Did you ever do any work in other programs such as After Effects?
Julian: We worked with our VFX editor Martin Kloner, who primarily worked in Media Composer. Once we were further along in the process, the VFX were sent out to various vendors like ILM but also Kelvin Optical, who were especially helpful because they worked out of Bad Robot where we worked.

Maryann: It was invaluable to have someone like Martin do temp VFX, speed ramps, split screens, or backgrounds — anything we could do to simulate the end product would help when watching various cuts tremendously.

Do you edit with keyboard, mouse, Wacom tablet, etc?
Maryann: Mary Jo and I use a keyboard and mouse, but also a Logitech controller.

Julian: I use keyboard and Wacom tablet, but when I really need to speed up I’ll jump back to the keyboard and mouse, which seems to work faster for me.

Julian, since you are technically an associate editor on The Force Awakens, have you been able to edit scenes and work in a creative position more than just wrangling data?
Julian: So, technically, I have been the first assistant editor along with Matt, but with Star Wars — more so than previous films because of Maryann and Mary Jo’s generosity — I’ve been given more creative input. We get to sit in the rooms and be apart of the creative process. Sometimes we make suggestions and sometimes they work out and sometimes they don’t (Julian laughs a little here), but everyone is very supportive and it’s nothing more than trying to make a scene better.Star Wars: The Force Awakens

I was an assistant editor for a while, and it’s great to see editors like you — Maryann and Mary Jo — keeping the traditional sense of an assistant editor alive.
Mary Jo: Matt has been my first assistant since Super 8, and he’s just incredibly valuable to show a cut to. If he says something isn’t working I have to believe him because it always turns out to be true.

Maryann: It’s great to have someone like Julian involved before it goes out to the bigger world, meaning J.J.; it’s great to bounce ideas off of someone you have a short hand with.

Julian, how did it make you feel to that kind of creative input on something like Star Wars?
Julian: It’s amazing; a dream come true! Matt and I have learned a lot about what works and what doesn’t work. Sometimes if Maryann is slammed with dailies, I can grab a scene and assemble it for her so she can use that as a starting point. To learn from these great and talented editors is a dream come true.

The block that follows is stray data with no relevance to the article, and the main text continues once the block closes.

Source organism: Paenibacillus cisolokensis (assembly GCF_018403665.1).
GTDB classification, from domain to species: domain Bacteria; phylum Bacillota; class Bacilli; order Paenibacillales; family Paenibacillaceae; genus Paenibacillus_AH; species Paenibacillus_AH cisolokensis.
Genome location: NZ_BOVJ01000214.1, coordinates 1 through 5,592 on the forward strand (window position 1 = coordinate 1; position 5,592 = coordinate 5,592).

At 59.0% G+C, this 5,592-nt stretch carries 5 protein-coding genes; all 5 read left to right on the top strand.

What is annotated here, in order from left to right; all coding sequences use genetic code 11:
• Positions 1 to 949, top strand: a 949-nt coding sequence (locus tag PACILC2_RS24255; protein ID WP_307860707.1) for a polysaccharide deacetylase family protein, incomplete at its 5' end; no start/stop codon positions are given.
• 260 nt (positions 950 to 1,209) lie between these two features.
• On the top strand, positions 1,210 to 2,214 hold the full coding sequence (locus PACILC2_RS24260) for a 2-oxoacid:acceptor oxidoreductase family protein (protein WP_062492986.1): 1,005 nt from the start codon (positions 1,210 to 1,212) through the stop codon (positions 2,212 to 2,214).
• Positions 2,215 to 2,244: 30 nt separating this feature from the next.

Julian, could you describe how your time is divided?
Julian: It’s hard to describe precisely, because it depends on where in the process we are. During dailies it’s very labor intensive with grouping multiple cameras and syncing sound, or even just dealing with the huge amount of footage that comes in. You need to make sure all of your technical work is solid so it doesn’t become a problem a year and a half away.

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So you and Matt were responsible for syncing sound?
Julian: Yes. So we shot primarily on 35mm film, and the telecine facility didn’t receive sound. Matt and I grouped and synced sound and every take manually and then prepped dailies for Maryann and Mary Jo. Once we finished with the more technical side with dailies we could move more into the creative side with temp sound design, 5.1 mix and such.

Do you have any favorite Avid shortcuts?
Mary Jo: Copy to Source monitor.

Maryann: Fit-to-Fill for quick speed ramps.

Julian: Because I live so much in the sound world with temp sound design, I would have to go with Option + Command + U, which allows you to insert any type of audio track in between other tracks. During large scenes like the Falcon chase we would use up to 20 tracks or more and need to insert a stereo track into the middle of that with that shortcut.

Mary Jo: I feel like we should have a meeting about all of this because I don’t know the ones you are talking about!

Maryann: Me too, I was like copy? We can copy?

Mary Jo: We’re going to have put a pamphlet together.

Brady Betzel is an online editor at Margarita Mix in Hollywood. Previously, he was editing The Real World at Bunim-Murray Productions. You can email Brady at bradybetzel@gmail.com, and follow him on Twitter, @allbetzroff.